Down And Out In The Great Depression Summary

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On October 24, 1929, also known as ‘Black Thursday’, one of the greatest economic and social crisis in the United States of America begun. On that day more than 12 and half million shares of stock were sold, which was triple the usual amount. Next, over the following 4 days, the stock market prices fell 23 percent. Afterwards, the Americans had to face suffering and obstacles for the next 10 years. In 1933, the unemployment had risen from 3 percent to 25 percent of nation’s workforce and those who were able to keep their jobs faced harsh reductions in wages. Not to end with the economic disaster in the United States, Americans of the Midwest had to face over cultivation and a drought called Dust bowl. This resulted in a drastic end for agriculture…show more content…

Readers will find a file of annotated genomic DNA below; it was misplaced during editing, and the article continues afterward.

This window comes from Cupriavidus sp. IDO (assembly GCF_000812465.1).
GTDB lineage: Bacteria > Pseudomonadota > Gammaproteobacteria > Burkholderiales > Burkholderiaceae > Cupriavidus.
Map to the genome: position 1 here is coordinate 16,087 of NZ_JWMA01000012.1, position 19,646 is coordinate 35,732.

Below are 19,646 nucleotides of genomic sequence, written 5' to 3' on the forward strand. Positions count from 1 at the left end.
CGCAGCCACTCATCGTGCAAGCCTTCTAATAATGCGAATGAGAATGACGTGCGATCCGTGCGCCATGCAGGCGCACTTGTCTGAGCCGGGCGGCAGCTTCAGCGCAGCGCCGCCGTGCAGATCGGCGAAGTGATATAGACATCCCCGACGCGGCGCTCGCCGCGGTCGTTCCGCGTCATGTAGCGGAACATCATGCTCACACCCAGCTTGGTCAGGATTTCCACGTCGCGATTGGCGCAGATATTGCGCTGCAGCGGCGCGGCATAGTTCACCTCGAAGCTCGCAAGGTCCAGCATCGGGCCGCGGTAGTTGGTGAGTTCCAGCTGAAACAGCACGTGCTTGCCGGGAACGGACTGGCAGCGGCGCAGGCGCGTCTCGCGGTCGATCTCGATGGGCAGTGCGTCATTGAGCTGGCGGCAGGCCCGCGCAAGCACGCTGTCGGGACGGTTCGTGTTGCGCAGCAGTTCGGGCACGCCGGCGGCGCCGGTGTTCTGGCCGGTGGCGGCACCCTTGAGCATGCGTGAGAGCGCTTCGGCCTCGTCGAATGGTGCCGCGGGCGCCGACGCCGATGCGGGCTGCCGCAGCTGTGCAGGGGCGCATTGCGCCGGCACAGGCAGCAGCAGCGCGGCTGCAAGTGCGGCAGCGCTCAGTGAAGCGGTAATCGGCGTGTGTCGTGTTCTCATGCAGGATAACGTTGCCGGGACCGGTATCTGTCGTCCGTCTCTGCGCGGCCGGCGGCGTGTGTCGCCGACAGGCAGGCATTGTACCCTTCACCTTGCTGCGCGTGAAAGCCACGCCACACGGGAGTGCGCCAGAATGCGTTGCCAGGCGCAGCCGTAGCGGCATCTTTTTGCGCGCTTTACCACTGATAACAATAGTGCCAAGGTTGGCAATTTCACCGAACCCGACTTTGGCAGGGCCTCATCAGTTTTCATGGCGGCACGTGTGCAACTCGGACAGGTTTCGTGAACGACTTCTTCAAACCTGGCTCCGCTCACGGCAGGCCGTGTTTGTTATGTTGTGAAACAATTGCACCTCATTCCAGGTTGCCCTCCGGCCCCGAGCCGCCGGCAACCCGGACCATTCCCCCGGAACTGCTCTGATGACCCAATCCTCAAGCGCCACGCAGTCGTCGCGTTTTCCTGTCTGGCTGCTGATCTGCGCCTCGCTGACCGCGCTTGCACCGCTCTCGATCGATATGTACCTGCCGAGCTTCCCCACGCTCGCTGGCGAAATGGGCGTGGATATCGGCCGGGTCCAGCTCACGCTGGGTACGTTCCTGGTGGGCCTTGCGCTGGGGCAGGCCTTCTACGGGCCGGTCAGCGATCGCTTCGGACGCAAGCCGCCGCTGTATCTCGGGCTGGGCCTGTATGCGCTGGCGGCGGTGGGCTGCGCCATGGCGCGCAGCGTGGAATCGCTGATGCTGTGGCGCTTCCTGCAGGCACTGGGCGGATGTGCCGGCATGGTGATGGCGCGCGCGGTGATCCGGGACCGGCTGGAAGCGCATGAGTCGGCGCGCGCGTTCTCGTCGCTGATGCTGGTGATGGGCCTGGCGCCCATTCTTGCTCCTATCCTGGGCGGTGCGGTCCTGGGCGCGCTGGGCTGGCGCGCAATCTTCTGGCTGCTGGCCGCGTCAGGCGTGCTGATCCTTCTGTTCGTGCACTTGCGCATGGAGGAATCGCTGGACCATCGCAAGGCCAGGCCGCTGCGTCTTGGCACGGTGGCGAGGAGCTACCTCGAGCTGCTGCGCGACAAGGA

Many Americans decided to write letters to the government and beg for change. In 1987, Robert S. McElvaine published a shocking book collection of letters in a book called Down and Out in the Great Depression: Letters from the Forgotten Man. Since the Americans showed great interest in the topic of the Great Depression, McElvaine decided to look at it from a different perspective. Until then, all the writings on the thirties described the causes and consequences, portrayed the data about the unemployment and government actions to stop it. However, McElvaine wanted to portray the image and feelings of an ordinary American, ‘the forgotten man’. As he says in the introduction: “The lack of personal experience makes it essential for us to seek new methods of understanding what life was actually like during the Great Depression.”1 Therefore, McElvaine emphasizes the work of Stud Terkel, Hard Times: An Oral History of the Great Depression. This work can revive the lost human element of the Depression, however as McElvain says: “Memories are notoriously fallible.”2 Hence, the only way how to examine the ‘real’ aspect of life of ordinary people in the thirties, since there were no video recordings, is through the letter written to the public figures. The words of the men, women, and also children addressed to persons that were thought to be responsible for all the suffering and pain, can give us a better feeling of what it was like at that time. Therefore, McElvaine’s work, Down and Out in the Great Depression: Letters from the Forgotten Man, gives us the best insight about that time period and precisely describes the feelings and motifs why the letters were sent. Also, he smartly divides the letters into different sections, each characterized by the same group of senders. For example, he examines the letters from white men in one chapter and the elders in other. In this paper, I

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